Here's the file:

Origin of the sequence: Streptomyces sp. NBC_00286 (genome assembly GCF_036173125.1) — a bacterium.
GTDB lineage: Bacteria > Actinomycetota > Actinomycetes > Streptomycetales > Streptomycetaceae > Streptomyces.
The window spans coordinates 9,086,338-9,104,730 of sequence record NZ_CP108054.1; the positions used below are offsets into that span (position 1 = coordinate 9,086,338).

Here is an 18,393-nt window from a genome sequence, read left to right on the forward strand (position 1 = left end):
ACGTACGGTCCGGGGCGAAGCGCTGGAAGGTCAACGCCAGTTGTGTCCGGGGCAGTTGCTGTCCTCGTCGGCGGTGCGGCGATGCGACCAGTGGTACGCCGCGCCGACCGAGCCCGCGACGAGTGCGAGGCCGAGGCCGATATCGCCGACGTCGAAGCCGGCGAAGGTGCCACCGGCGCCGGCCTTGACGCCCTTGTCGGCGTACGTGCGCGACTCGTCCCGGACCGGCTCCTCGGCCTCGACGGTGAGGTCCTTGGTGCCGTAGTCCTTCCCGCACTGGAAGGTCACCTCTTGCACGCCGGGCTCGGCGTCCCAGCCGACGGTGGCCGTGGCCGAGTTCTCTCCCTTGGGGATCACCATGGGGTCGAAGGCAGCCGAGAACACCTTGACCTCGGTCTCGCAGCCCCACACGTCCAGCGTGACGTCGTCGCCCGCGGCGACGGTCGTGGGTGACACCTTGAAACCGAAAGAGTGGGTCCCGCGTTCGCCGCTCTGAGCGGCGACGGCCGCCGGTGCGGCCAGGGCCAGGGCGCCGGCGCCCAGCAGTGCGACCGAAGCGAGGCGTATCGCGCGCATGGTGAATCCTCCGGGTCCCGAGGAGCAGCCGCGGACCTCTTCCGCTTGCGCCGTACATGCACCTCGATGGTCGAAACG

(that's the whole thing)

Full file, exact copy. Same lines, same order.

Origin of the sequence: Streptomyces sp. NBC_00286 (genome assembly GCF_036173125.1) — a bacterium.
GTDB lineage: Bacteria > Actinomycetota > Actinomycetes > Streptomycetales > Streptomycetaceae > Streptomyces.
The window spans coordinates 9,086,338-9,104,730 of sequence record NZ_CP108054.1; the positions used below are offsets into that span (position 1 = coordinate 9,086,338).

Here is an 18,393-nt window from a genome sequence, read left to right on the forward strand (position 1 = left end):
ACGTACGGTCCGGGGCGAAGCGCTGGAAGGTCAACGCCAGTTGTGTCCGGGGCAGTTGCTGTCCTCGTCGGCGGTGCGGCGATGCGACCAGTGGTACGCCGCGCCGACCGAGCCCGCGACGAGTGCGAGGCCGAGGCCGATATCGCCGACGTCGAAGCCGGCGAAGGTGCCACCGGCGCCGGCCTTGACGCCCTTGTCGGCGTACGTGCGCGACTCGTCCCGGACCGGCTCCTCGGCCTCGACGGTGAGGTCCTTGGTGCCGTAGTCCTTCCCGCACTGGAAGGTCACCTCTTGCACGCCGGGCTCGGCGTCCCAGCCGACGGTGGCCGTGGCCGAGTTCTCTCCCTTGGGGATCACCATGGGGTCGAAGGCAGCCGAGAACACCTTGACCTCGGTCTCGCAGCCCCACACGTCCAGCGTGACGTCGTCGCCCGCGGCGACGGTCGTGGGTGACACCTTGAAACCGAAAGAGTGGGTCCCGCGTTCGCCGCTCTGAGCGGCGACGGCCGCCGGTGCGGCCAGGGCCAGGGCGCCGGCGCCCAGCAGTGCGACCGAAGCGAGGCGTATCGCGCGCATGGTGAATCCTCCGGGTCCCGAGGAGCAGCCGCGGACCTCTTCCGCTTGCGCCGTACATGCACCTCGATGGTCGAAACG